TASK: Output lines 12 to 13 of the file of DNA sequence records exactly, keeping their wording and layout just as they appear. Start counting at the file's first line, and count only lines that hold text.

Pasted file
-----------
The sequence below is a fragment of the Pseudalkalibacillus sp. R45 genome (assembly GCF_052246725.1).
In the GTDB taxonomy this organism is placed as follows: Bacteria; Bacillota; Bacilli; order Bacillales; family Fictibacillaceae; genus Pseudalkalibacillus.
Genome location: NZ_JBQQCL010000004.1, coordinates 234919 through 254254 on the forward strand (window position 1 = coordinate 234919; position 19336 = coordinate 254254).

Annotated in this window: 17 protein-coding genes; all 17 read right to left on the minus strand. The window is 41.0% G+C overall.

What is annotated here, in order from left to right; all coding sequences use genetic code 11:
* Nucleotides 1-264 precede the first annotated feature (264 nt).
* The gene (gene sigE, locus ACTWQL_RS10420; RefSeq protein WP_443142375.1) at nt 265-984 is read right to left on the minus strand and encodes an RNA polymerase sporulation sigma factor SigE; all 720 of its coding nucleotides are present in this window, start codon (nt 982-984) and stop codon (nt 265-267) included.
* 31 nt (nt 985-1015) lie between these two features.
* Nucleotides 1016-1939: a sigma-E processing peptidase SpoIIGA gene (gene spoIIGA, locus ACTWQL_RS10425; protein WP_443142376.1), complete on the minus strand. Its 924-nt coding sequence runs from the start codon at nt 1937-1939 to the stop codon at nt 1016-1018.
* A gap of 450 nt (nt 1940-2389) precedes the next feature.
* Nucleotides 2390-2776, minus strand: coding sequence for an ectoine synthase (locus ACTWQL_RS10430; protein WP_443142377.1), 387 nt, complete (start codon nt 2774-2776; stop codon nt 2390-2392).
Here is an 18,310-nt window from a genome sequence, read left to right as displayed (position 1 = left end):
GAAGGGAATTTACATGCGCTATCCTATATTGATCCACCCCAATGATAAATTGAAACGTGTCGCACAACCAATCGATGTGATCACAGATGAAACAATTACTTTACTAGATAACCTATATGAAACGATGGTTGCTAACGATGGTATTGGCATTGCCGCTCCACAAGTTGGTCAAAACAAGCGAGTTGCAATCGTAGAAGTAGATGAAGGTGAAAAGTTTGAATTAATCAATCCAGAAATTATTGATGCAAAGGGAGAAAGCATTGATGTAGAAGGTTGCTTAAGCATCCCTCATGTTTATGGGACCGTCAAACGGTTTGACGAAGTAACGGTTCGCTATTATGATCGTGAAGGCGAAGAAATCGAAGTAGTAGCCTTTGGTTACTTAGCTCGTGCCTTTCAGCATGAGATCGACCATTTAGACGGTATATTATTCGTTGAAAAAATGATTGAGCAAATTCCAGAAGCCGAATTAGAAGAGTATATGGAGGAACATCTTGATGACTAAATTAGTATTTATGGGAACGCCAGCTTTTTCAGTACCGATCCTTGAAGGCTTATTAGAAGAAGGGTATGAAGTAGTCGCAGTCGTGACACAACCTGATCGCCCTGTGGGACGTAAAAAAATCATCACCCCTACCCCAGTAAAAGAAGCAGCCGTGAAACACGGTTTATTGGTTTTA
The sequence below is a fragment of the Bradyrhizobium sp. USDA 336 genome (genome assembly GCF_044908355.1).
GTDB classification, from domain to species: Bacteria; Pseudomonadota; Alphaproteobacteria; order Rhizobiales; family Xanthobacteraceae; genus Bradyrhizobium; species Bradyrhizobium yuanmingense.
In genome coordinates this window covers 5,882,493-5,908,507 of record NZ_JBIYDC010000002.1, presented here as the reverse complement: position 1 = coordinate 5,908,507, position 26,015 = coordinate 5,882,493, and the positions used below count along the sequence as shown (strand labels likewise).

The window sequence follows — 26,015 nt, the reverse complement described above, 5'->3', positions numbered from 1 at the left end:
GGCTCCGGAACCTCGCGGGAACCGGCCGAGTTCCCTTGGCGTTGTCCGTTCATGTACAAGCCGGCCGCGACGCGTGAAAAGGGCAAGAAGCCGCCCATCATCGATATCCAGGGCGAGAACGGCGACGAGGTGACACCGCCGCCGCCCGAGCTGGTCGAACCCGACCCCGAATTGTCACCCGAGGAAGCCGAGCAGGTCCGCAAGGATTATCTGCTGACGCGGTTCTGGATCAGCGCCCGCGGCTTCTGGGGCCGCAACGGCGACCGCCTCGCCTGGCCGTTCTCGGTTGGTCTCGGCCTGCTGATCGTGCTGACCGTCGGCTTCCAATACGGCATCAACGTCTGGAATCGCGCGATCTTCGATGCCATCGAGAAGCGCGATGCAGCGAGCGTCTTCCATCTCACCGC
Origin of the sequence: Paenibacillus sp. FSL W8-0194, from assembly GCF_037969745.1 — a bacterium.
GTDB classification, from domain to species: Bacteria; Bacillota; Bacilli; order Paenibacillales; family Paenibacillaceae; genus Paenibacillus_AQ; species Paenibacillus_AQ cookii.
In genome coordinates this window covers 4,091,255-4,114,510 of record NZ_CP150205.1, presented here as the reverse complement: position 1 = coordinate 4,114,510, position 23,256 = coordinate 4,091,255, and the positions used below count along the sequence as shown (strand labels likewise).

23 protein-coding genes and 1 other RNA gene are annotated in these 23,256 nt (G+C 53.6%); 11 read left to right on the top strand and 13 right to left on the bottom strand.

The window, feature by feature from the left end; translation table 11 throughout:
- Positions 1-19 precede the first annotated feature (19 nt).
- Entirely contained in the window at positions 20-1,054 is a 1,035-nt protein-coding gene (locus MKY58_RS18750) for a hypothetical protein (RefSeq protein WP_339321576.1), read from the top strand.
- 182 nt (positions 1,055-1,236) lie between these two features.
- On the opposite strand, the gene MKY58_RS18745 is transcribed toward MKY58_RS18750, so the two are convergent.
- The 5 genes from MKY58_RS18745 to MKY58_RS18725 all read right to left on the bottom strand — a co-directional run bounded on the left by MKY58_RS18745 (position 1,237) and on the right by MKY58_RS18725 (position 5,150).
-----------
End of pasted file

Here is an 18,310-nt window from a genome sequence, read left to right as displayed (position 1 = left end):
GAAGGGAATTTACATGCGCTATCCTATATTGATCCACCCCAATGATAAATTGAAACGTGTCGCACAACCAATCGATGTGATCACAGATGAAACAATTACTTTACTAGATAACCTATATGAAACGATGGTTGCTAACGATGGTATTGGCATTGCCGCTCCACAAGTTGGTCAAAACAAGCGAGTTGCAATCGTAGAAGTAGATGAAGGTGAAAAGTTTGAATTAATCAATCCAGAAATTATTGATGCAAAGGGAGAAAGCATTGATGTAGAAGGTTGCTTAAGCATCCCTCATGTTTATGGGACCGTCAAACGGTTTGACGAAGTAACGGTTCGCTATTATGATCGTGAAGGCGAAGAAATCGAAGTAGTAGCCTTTGGTTACTTAGCTCGTGCCTTTCAGCATGAGATCGACCATTTAGACGGTATATTATTCGTTGAAAAAATGATTGAGCAAATTCCAGAAGCCGAATTAGAAGAGTATATGGAGGAACATCTTGATGACTAAATTAGTATTTATGGGAACGCCAGCTTTTTCAGTACCGATCCTTGAAGGCTTATTAGAAGAAGGGTATGAAGTAGTCGCAGTCGTGACACAACCTGATCGCCCTGTGGGACGTAAAAAAATCATCACCCCTACCCCAGTAAAAGAAGCAGCCGTGAAACACGGTTTATTGGTTTTA